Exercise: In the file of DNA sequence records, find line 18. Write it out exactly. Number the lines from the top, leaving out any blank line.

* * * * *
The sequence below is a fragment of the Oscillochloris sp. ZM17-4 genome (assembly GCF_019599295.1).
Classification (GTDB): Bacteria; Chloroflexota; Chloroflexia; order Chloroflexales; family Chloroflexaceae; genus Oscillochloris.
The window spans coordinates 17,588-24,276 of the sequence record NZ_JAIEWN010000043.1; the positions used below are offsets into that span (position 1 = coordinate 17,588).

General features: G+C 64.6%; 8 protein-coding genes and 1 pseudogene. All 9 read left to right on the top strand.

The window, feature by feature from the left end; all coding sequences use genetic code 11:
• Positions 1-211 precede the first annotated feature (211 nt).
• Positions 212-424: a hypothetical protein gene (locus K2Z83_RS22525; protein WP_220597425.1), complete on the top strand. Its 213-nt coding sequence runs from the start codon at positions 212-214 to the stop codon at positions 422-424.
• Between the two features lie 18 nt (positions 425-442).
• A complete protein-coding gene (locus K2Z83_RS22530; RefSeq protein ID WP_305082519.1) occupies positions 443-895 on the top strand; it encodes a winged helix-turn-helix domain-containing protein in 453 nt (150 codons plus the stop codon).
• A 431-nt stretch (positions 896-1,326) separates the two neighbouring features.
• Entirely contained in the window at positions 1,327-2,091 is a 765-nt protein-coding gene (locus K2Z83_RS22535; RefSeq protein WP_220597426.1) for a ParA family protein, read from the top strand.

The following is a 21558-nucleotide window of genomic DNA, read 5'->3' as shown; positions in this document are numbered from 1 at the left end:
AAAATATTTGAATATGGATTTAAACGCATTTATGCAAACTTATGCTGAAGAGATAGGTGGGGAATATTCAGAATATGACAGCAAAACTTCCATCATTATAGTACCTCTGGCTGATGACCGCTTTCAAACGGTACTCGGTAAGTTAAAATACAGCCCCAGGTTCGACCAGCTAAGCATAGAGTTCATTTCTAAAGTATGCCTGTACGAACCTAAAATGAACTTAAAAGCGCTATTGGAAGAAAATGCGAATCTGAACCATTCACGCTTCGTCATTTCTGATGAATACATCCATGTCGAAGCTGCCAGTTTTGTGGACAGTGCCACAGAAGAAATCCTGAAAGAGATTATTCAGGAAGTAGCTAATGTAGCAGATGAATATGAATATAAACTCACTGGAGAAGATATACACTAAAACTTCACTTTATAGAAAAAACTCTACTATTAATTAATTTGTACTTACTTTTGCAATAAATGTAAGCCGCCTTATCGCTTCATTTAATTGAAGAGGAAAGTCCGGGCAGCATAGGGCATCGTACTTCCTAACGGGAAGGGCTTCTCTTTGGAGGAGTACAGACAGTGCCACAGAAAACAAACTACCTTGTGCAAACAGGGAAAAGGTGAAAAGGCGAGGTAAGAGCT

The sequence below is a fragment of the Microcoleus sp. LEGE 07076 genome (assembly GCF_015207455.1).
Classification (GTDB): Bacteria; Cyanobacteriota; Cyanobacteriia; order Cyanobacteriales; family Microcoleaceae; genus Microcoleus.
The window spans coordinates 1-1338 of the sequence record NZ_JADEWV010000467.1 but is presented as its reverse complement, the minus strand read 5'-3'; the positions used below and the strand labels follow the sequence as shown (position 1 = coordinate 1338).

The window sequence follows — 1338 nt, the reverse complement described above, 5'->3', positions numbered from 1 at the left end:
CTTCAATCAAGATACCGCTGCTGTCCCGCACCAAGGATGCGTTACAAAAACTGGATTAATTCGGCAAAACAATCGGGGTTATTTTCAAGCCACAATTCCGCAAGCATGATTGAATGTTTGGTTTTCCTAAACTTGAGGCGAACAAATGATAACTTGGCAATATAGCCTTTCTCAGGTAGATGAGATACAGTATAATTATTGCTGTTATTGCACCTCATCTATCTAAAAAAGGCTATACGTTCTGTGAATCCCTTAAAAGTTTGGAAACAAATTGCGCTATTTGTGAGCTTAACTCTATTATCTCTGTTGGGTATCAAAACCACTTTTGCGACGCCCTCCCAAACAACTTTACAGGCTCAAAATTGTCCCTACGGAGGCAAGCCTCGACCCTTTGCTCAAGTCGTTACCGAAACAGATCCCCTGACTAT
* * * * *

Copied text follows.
CTTCAATCAAGATACCGCTGCTGTCCCGCACCAAGGATGCGTTACAAAAACTGGATTAATTCGGCAAAACAATCGGGGTTATTTTCAAGCCACAATTCCGCAAGCATGATTGAATGTTTGGTTTTCCTAAACTTGAGGCGAACAAATGATAACTTGGCAATATAGCCTTTCTCAGGTAGATGAGATACAGTATAATTATTGCTGTTATTGCACCTCATCTATCTAAAAAAGGCTATACGTTCTGTGAATCCCTTAAAAGTTTGGAAACAAATTGCGCTATTTGTGAGCTTAACTCTATTATCTCTGTTGGGTATCAAAACCACTTTTGCGACGCCCTCCCAAACAACTTTACAGGCTCAAAATTGTCCCTACGGAGGCAAGCCTCGACCCTTTGCTCAAGTCGTTACCGAAACAGATCCCCTGACTAT